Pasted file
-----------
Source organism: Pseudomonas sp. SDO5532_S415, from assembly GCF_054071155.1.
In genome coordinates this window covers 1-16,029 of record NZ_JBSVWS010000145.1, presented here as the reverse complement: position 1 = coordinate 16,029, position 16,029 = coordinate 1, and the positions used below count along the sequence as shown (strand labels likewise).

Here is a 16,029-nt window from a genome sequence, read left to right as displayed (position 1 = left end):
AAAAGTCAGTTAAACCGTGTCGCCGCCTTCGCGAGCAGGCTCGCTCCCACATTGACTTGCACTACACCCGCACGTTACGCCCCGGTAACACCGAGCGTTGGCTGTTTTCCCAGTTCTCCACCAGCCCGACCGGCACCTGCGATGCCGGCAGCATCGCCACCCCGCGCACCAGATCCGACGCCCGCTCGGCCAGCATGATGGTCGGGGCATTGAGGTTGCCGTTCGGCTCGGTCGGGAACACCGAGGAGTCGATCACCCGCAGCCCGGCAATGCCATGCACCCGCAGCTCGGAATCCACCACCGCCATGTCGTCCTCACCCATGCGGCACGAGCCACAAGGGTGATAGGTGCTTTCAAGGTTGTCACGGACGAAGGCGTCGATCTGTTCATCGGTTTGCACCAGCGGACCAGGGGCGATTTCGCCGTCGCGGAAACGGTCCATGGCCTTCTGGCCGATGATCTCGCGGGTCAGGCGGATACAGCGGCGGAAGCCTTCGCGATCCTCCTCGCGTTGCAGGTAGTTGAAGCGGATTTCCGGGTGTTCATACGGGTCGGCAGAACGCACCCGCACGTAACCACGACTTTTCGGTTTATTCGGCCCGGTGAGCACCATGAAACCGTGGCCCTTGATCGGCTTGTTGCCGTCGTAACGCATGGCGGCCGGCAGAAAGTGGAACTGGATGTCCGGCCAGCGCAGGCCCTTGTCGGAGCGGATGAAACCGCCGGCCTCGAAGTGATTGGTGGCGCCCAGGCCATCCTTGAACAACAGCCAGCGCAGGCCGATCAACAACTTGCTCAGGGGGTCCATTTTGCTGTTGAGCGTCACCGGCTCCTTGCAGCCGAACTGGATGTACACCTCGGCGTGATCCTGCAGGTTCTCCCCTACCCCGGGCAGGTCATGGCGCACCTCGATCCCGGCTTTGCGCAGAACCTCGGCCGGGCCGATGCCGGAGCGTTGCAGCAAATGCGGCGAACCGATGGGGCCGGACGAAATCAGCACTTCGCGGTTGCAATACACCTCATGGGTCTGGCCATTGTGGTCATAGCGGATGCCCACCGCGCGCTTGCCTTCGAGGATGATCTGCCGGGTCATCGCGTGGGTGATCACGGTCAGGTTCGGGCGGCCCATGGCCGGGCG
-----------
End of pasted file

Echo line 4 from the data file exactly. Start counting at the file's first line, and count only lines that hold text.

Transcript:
AAAAGTCAGTTAAACCGTGTCGCCGCCTTCGCGAGCAGGCTCGCTCCCACATTGACTTGCACTACACCCGCACGTTACGCCCCGGTAACACCGAGCGTTGGCTGTTTTCCCAGTTCTCCACCAGCCCGACCGGCACCTGCGATGCCGGCAGCATCGCCACCCCGCGCACCAGATCCGACGCCCGCTCGGCCAGCATGATGGTCGGGGCATTGAGGTTGCCGTTCGGCTCGGTCGGGAACACCGAGGAGTCGATCACCCGCAGCCCGGCAATGCCATGCACCCGCAGCTCGGAATCCACCACCGCCATGTCGTCCTCACCCATGCGGCACGAGCCACAAGGGTGATAGGTGCTTTCAAGGTTGTCACGGACGAAGGCGTCGATCTGTTCATCGGTTTGCACCAGCGGACCAGGGGCGATTTCGCCGTCGCGGAAACGGTCCATGGCCTTCTGGCCGATGATCTCGCGGGTCAGGCGGATACAGCGGCGGAAGCCTTCGCGATCCTCCTCGCGTTGCAGGTAGTTGAAGCGGATTTCCGGGTGTTCATACGGGTCGGCAGAACGCACCCGCACGTAACCACGACTTTTCGGTTTATTCGGCCCGGTGAGCACCATGAAACCGTGGCCCTTGATCGGCTTGTTGCCGTCGTAACGCATGGCGGCCGGCAGAAAGTGGAACTGGATGTCCGGCCAGCGCAGGCCCTTGTCGGAGCGGATGAAACCGCCGGCCTCGAAGTGATTGGTGGCGCCCAGGCCATCCTTGAACAACAGCCAGCGCAGGCCGATCAACAACTTGCTCAGGGGGTCCATTTTGCTGTTGAGCGTCACCGGCTCCTTGCAGCCGAACTGGATGTACACCTCGGCGTGATCCTGCAGGTTCTCCCCTACCCCGGGCAGGTCATGGCGCACCTCGATCCCGGCTTTGCGCAGAACCTCGGCCGGGCCGATGCCGGAGCGTTGCAGCAAATGCGGCGAACCGATGGGGCCGGACGAAATCAGCACTTCGCGGTTGCAATACACCTCATGGGTCTGGCCATTGTGGTCATAGCGGATGCCCACCGCGCGCTTGCCTTCGAGGATGATCTGCCGGGTCATCGCGTGGGTGATCACGGTCAGGTTCGGGCGGCCCATGGCCGGGCG